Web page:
“Romney’s got it wrong on this issue,” said Steve Lockard, chief executive officer of blade maker TPI Composites Inc. and a registered Republican. “If Romney doesn’t change his mind by November, I won’t be voting for him.” Lockard also serves on AWEA’s board.
The company is based in Scottsdale, Arizona, and manufactures blades in Newton, Iowa. “Republicans running for office are saying that wind costs too much but our costs have come down significantly,” Lockard said. “I’d like to see Romney have a conversation with Steve King and work from the facts about this industry.”
Obama toured TPI’s Iowa plant May 24 and called on Congress to extend the tax credit. The former Maytag factory employs more than 700 people making 160-foot (49-meter) fiberglass blades for turbines including General Electric Co.’s 1.6 megawatt model.
“It’s got to be done now,” Obama told a crowd of employees and visitors. “If Congress doesn’t act, companies like this one will take a hit. Today we have 500 facilities in 43 states employing tens of thousands of workers. That progress is in jeopardy.”
Iowa’s Republican Governor Terry Branstad, both its senators and all five congressmen have endorsed extending the tax credit, according to AWEA.
There are about 75,000 U.S. wind-industry workers, according to AWEA. Letting the credit lapse will lead to the elimination of 10,000 wind-industry jobs this year and another 27,000 in 2012, the trade group estimates.
“It should be the role of both presidential candidates to support an all-of-the-above energy policy,” Denise Bode, AWEA’s CEO, said today at the Atlanta conference. The trade group has met with Romney’s campaign “and we’re trying to educate them on the benefits of wind.”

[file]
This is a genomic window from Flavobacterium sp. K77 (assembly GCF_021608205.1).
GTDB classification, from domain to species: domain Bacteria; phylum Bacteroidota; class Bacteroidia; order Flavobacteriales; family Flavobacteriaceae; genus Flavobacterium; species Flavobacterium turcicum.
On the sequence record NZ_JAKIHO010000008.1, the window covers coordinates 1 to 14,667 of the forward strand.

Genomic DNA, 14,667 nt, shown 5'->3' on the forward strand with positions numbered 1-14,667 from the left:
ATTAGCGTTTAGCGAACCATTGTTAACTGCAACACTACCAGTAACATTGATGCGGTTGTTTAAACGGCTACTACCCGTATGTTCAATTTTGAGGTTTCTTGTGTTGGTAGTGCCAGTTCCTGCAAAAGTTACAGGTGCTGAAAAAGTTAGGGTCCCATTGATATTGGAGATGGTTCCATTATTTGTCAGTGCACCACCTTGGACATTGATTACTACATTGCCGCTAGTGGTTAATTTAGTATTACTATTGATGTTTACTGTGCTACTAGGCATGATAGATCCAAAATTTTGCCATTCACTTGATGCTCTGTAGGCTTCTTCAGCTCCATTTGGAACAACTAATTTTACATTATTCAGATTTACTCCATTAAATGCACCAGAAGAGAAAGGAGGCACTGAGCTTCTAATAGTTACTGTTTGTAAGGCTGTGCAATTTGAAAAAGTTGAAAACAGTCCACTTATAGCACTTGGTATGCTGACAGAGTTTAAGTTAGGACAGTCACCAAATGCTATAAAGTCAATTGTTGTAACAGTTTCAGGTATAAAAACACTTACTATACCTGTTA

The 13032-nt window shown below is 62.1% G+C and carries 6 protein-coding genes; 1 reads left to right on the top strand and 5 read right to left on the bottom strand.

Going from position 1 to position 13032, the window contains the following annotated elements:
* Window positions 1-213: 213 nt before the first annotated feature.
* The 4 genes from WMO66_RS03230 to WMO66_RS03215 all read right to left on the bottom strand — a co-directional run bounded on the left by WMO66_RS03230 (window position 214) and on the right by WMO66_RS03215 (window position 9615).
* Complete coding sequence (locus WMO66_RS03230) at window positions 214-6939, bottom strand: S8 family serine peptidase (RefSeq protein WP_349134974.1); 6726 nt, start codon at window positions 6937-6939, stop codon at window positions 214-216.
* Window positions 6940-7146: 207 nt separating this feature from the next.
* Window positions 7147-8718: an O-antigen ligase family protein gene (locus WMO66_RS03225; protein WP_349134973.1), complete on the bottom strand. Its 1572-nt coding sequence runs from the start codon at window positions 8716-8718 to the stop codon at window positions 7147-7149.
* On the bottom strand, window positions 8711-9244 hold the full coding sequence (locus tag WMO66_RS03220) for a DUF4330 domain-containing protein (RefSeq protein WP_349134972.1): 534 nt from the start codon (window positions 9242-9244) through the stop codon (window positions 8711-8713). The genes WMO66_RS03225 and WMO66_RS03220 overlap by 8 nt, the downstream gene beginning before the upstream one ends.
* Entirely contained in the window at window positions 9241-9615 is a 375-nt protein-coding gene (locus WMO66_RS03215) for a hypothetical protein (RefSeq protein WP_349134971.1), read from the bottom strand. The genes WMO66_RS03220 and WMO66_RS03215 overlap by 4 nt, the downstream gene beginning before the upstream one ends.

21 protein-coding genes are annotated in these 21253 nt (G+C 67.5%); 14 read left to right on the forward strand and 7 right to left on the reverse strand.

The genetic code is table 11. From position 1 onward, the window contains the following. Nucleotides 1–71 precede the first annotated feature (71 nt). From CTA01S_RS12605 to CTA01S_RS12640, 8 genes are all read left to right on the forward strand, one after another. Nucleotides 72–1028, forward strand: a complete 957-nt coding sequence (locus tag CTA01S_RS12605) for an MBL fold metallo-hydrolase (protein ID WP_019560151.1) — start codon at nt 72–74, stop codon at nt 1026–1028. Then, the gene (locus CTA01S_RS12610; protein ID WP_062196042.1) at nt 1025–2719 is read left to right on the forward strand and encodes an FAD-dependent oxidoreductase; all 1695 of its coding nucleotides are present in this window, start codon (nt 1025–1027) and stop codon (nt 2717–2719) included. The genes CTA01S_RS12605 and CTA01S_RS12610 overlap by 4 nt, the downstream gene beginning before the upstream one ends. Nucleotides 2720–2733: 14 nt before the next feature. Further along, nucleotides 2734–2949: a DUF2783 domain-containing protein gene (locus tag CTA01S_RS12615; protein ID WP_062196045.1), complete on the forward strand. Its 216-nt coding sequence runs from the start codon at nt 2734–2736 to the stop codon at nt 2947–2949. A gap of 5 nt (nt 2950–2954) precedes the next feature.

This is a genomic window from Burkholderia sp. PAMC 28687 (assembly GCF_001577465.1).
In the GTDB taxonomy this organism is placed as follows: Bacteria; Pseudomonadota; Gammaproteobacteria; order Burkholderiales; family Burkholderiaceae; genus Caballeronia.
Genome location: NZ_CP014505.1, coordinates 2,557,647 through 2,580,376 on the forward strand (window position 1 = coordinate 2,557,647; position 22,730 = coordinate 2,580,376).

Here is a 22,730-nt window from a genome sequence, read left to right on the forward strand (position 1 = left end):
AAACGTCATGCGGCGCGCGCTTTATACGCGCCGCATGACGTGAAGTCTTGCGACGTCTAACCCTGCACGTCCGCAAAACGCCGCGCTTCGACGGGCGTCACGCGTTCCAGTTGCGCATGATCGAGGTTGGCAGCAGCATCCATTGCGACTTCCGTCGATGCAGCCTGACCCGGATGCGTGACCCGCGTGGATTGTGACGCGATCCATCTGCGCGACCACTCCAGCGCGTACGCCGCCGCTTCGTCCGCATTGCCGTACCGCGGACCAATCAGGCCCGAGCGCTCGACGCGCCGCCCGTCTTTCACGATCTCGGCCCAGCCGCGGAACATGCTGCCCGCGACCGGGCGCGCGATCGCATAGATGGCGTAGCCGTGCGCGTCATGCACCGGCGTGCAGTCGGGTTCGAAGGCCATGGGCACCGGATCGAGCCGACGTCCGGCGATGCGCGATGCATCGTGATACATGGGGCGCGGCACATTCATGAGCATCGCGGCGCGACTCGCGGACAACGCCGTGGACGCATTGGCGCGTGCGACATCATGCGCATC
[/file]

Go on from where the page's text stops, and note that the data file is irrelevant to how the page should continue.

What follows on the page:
“We hope Congress can come together and get this passed, Rob Gramlich, AWEA’s senior vice president for public policy, said in an interview. The bill was referred to the House Ways & Means Committee, where he said it may stall because it’s narrowly focused on a single tax credit and may not garner enough attention on its own to move forward. ‘‘The problem is finding a viable vehicle.”
Texas is the largest wind-producing state with 10,337 megawatts, equivalent to about ten nuclear reactors, and Iowa gets as much as 20 percent of its electricity from installed turbines. The two states, along with Illinois, also have the most jobs in the wind industry with a combined 20,000 workers, AWEA said.
Not all conservative lawmakers from windy states support tax credits for turbines.
“It’s refreshing to see a presidential candidate show up in a state like Iowa and not kowtow to the wind and ethanol industries,” Representative Mike Pompeo, a Kansas Republican, said in an interview.
“Eventually you’ve got to take the training wheels off,” he said. “What about the jobs displaced by the government picking wind over natural gas or coal? I like wind, but the prediction of doom and gloom is overstated.”
The looming deadline is already slowing growth in the wind industry, said Nathanael Greene, director of renewable energy policy at the Natural Resources Defense Council in New York.
“It’s having disastrous effects on the supply chain because you have to have steel in the ground by Dec. 31 to get the credits,” Greene said in an interview. “The pipeline of projects has already stopped growing. We just can’t have a debate about improving renewable-energy incentives while we’re racing toward a cliff.”
The Bloomberg Wind Energy Index of 64 companies has dropped 14 percent this year on concern that U.S. demand for turbines will slow.